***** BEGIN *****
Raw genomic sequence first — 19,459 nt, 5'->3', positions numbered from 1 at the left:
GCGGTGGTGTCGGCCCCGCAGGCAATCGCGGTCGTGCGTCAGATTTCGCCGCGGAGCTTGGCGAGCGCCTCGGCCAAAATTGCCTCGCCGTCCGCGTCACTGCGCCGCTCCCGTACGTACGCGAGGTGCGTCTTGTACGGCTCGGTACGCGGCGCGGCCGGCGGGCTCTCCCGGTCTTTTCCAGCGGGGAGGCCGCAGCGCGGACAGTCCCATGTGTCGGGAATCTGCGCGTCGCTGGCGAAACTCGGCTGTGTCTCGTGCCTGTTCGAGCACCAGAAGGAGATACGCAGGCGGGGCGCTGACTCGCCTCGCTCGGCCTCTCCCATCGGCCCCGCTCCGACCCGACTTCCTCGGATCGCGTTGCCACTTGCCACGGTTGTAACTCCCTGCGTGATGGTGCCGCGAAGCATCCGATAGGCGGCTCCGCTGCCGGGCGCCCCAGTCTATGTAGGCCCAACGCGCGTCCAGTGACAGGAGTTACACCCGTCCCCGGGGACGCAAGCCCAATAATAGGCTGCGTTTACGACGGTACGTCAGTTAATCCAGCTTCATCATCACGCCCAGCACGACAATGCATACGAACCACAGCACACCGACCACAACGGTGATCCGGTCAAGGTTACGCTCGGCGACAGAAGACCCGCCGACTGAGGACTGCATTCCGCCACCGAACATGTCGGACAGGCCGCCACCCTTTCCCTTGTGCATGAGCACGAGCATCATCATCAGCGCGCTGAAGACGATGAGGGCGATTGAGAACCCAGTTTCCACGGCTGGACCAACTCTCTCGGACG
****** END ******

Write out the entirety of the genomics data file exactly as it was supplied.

Raw genomic sequence first — 19,459 nt, 5'->3', positions numbered from 1 at the left:
GCGGTGGTGTCGGCCCCGCAGGCAATCGCGGTCGTGCGTCAGATTTCGCCGCGGAGCTTGGCGAGCGCCTCGGCCAAAATTGCCTCGCCGTCCGCGTCACTGCGCCGCTCCCGTACGTACGCGAGGTGCGTCTTGTACGGCTCGGTACGCGGCGCGGCCGGCGGGCTCTCCCGGTCTTTTCCAGCGGGGAGGCCGCAGCGCGGACAGTCCCATGTGTCGGGAATCTGCGCGTCGCTGGCGAAACTCGGCTGTGTCTCGTGCCTGTTCGAGCACCAGAAGGAGATACGCAGGCGGGGCGCTGACTCGCCTCGCTCGGCCTCTCCCATCGGCCCCGCTCCGACCCGACTTCCTCGGATCGCGTTGCCACTTGCCACGGTTGTAACTCCCTGCGTGATGGTGCCGCGAAGCATCCGATAGGCGGCTCCGCTGCCGGGCGCCCCAGTCTATGTAGGCCCAACGCGCGTCCAGTGACAGGAGTTACACCCGTCCCCGGGGACGCAAGCCCAATAATAGGCTGCGTTTACGACGGTACGTCAGTTAATCCAGCTTCATCATCACGCCCAGCACGACAATGCATACGAACCACAGCACACCGACCACAACGGTGATCCGGTCAAGGTTACGCTCGGCGACAGAAGACCCGCCGACTGAGGACTGCATTCCGCCACCGAACATGTCGGACAGGCCGCCACCCTTTCCCTTGTGCATGAGCACGAGCATCATCATCAGCGCGCTGAAGACGATGAGGGCGATTGAGAACCCAGTTTCCACGGCTGGACCAACTCTCTCGGACG